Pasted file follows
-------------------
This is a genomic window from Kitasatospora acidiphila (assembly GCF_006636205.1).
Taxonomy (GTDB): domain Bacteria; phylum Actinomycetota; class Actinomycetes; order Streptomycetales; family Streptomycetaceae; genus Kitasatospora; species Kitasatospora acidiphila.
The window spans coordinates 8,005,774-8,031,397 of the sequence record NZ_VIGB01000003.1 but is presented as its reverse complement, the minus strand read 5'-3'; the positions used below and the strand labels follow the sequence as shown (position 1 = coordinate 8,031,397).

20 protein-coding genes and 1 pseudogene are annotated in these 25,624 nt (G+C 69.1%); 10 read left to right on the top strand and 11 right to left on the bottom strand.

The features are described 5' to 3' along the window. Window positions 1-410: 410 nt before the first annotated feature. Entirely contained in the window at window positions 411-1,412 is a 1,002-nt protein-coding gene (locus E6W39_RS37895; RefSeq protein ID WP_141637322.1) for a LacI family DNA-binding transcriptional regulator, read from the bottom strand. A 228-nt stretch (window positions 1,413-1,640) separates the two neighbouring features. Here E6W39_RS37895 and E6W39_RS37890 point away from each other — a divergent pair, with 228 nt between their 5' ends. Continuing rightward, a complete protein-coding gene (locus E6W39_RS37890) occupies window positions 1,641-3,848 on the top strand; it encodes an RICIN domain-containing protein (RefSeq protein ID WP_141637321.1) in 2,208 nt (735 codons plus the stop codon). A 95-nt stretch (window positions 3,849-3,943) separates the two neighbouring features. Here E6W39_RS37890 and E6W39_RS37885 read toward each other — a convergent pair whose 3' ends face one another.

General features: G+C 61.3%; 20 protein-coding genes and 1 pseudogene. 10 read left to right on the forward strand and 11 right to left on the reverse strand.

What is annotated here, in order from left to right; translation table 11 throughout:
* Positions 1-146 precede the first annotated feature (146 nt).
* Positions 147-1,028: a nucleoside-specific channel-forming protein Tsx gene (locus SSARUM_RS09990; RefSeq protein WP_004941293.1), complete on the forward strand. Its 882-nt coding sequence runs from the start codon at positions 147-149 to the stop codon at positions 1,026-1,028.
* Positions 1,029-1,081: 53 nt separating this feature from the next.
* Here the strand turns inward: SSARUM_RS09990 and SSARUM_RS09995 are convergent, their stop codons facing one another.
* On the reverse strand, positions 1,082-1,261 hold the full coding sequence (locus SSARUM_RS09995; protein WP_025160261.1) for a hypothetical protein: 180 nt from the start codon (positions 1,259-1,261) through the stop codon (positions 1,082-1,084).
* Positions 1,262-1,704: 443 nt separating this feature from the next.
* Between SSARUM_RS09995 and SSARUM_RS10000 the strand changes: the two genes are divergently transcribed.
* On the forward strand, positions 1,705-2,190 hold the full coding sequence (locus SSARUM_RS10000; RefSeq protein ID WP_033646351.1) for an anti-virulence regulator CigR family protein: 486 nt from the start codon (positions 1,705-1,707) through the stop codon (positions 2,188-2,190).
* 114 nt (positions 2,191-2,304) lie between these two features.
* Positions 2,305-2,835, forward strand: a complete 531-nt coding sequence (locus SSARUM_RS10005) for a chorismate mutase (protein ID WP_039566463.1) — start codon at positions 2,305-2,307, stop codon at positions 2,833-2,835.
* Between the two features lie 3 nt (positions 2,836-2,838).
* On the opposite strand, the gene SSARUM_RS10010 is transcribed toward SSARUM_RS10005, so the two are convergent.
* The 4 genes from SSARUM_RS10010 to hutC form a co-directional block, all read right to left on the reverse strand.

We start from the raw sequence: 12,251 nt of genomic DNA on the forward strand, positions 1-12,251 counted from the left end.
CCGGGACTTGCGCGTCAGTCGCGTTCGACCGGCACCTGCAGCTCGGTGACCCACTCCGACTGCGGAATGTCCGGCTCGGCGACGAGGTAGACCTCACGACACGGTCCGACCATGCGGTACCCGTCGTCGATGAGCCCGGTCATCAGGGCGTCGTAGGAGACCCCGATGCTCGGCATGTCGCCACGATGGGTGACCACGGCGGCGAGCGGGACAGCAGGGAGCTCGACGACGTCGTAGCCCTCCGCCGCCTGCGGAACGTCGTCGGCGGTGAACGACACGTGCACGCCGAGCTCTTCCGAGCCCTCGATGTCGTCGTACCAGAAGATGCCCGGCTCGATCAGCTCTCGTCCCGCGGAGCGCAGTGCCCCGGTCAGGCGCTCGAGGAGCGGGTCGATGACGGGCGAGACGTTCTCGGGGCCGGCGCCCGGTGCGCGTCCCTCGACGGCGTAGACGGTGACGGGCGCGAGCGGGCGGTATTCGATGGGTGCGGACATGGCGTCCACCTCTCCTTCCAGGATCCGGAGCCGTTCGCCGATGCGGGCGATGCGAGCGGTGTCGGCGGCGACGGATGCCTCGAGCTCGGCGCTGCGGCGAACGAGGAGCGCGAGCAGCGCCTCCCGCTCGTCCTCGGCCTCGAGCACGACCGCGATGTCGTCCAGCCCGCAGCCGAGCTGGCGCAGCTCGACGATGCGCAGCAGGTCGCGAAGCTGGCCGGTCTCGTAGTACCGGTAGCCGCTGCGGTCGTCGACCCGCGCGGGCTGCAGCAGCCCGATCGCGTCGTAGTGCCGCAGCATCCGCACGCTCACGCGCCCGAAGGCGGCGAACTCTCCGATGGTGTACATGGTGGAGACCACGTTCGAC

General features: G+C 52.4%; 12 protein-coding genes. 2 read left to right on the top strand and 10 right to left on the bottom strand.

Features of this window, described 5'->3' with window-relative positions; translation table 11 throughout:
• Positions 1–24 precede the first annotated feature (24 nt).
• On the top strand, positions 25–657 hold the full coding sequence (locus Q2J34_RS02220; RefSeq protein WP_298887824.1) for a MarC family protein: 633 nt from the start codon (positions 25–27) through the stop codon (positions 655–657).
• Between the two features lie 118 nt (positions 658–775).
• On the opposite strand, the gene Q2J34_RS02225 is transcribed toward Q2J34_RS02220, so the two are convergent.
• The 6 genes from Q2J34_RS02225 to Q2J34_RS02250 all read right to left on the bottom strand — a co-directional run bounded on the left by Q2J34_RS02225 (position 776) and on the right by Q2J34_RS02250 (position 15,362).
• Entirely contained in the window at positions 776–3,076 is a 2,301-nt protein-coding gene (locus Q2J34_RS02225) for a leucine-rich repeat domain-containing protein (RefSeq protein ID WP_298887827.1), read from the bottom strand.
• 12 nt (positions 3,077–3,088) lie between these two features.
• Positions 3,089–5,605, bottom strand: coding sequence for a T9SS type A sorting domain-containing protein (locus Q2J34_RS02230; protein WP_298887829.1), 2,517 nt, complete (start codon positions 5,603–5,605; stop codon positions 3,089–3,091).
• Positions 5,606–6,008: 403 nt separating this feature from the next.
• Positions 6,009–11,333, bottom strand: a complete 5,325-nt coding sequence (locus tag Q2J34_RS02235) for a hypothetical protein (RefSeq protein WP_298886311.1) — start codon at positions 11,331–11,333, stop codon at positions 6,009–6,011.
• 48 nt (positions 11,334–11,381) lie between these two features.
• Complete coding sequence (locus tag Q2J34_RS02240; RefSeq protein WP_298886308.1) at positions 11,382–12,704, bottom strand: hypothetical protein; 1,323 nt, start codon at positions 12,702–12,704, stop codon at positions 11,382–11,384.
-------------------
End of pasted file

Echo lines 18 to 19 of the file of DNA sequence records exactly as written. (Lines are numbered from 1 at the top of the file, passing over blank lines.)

* Between the two features lie 3 nt (positions 2,836-2,838).
* On the opposite strand, the gene SSARUM_RS10010 is transcribed toward SSARUM_RS10005, so the two are convergent.